Put that in your thinker. Does something like Strategy or Adapter let you throw out whole classes when they prove unnecessary? Or is that so only when you luck out and chose the exact right axes of disposability? Does a microservice really let you discard codebases wholesale? Can maps and functions free you from intertwingled state and behavior or does it move the resistance somewhere else?

Grumpy, opinionated answers: possibly! Even more possibly! Meh. Very meh.

Three part method

I find methods/functions decomposed into three parts really satisfying. Consider a typical xUnit test:

def test_grants_new_role
  # setup
  user = make_user
  new_role = make_new_role
  
  # behavior under test
  user.add_role(new_role)
  
  # assert results
  assert_equal [new_role], user.roles
end

Lately I’ve been structuring Rails controller similarly:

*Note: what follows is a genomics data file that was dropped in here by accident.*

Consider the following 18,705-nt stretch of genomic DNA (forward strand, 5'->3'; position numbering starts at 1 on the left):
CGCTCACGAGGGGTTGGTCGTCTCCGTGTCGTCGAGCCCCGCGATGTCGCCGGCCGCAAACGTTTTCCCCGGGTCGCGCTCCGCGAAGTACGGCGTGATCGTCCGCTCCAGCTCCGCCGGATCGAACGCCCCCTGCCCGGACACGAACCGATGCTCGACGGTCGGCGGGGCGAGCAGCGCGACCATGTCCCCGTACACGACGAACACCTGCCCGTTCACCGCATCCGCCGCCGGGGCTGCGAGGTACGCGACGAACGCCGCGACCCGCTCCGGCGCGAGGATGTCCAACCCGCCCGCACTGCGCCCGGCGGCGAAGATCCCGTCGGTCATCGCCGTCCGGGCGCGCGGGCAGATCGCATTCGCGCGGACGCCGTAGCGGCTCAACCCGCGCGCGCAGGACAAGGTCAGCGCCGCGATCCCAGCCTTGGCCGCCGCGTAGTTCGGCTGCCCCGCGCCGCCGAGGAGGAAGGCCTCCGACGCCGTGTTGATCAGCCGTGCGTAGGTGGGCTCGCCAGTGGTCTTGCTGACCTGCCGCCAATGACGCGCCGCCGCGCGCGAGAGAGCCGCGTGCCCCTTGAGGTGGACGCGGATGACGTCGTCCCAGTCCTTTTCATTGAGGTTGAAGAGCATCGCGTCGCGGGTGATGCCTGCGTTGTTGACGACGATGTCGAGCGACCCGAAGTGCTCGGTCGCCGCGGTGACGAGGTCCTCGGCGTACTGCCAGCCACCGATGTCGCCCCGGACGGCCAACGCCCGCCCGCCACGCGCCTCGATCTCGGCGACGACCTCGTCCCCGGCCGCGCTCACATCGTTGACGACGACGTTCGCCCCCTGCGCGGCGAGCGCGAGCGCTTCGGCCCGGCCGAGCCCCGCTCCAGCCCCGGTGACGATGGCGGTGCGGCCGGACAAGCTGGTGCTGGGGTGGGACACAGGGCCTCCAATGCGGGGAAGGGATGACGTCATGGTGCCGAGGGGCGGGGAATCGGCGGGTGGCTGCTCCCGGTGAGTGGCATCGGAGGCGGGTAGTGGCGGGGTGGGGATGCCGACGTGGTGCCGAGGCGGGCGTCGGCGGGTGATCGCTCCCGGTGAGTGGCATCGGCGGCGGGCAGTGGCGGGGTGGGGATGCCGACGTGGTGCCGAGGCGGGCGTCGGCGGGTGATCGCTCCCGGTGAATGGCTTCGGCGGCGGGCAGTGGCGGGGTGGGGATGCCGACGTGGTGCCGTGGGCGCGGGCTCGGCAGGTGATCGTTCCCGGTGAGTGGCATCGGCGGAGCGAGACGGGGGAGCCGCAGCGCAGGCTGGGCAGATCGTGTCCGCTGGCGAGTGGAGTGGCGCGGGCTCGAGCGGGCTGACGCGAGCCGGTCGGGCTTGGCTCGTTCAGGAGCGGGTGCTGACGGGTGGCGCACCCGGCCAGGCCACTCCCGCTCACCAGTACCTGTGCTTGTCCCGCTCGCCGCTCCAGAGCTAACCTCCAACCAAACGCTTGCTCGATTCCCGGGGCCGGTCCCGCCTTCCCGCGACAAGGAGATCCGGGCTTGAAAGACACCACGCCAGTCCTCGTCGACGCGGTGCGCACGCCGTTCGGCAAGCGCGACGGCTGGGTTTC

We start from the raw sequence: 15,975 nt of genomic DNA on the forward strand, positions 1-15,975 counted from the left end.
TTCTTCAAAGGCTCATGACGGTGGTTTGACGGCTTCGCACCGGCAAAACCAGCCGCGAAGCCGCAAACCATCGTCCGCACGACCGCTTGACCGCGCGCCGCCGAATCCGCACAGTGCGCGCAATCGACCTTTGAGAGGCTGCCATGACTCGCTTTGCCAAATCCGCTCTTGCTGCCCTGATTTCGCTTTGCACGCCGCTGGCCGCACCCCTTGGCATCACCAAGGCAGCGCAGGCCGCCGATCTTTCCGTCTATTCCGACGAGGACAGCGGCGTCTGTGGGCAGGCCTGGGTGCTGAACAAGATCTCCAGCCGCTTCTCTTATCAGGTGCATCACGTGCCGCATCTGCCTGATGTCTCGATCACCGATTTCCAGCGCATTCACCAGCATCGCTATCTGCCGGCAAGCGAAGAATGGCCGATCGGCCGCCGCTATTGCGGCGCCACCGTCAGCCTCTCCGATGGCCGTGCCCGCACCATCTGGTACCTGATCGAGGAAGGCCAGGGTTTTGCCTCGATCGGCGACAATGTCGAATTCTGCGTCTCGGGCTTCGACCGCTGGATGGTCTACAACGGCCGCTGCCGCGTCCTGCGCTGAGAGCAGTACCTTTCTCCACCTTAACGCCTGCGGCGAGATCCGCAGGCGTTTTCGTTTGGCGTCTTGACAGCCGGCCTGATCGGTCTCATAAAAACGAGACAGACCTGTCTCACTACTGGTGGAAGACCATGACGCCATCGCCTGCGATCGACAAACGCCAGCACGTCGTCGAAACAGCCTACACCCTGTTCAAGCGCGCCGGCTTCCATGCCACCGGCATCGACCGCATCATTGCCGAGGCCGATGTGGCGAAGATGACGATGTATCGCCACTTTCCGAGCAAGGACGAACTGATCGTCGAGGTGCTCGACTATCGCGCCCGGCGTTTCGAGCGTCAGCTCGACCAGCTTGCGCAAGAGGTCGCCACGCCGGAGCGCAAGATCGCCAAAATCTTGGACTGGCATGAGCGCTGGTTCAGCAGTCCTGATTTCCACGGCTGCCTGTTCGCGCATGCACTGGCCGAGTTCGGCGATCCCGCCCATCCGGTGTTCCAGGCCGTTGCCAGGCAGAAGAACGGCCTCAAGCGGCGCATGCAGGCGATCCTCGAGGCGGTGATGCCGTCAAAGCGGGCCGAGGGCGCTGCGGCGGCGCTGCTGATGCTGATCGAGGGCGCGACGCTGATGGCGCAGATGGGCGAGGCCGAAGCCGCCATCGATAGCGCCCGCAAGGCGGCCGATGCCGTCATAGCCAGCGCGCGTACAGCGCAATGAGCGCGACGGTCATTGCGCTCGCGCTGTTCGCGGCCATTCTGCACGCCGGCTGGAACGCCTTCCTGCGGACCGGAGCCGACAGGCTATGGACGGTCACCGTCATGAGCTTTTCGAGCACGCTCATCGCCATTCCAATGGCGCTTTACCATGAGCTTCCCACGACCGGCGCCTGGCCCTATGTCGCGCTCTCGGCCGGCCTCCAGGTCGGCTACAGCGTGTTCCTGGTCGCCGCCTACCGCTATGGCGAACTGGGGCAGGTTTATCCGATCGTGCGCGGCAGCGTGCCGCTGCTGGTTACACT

def create
  # Extract inputs/parameters from HTTP request
  person_params = params.require(:person).permit(:name, :age)

  # Invoke behavior encapsulated in a Plain(ish) Ruby object somewhere
  user = UserService.create_user(person_params)
  
  # Check the result and make some HTTP output
  if user.persisted?
    redirect_to user_path(user.id)
  else
    @user = user
    render :new
  end
end

Clojure even has the let form which encourages this style:

; annotated from clj-http
; https://github.com/dakrone/clj-http/blob/master/src/clj_http/util.clj
(defn gzip
  "Returns a gzip'd version of the given byte array."
  [b]
  (when b
    ; set the table
    (let [baos (ByteArrayOutputStream.)
          gos  (GZIPOutputStream. baos)]
     
      ; do the work and clean up
      (IOUtils/copy (ByteArrayInputStream. b) gos)
      (.close gos)

      ; produce a result
      (.toByteArray baos))))

I don’t think there’s anything inherently wrong if a method or function isn’t organized this way. But when I read code structured this way, it feels less like a bunch of random logic and more like a cohesive unit that someone put time into thinking through how someone might try to understand it later. The Rule of Three rules everything around us.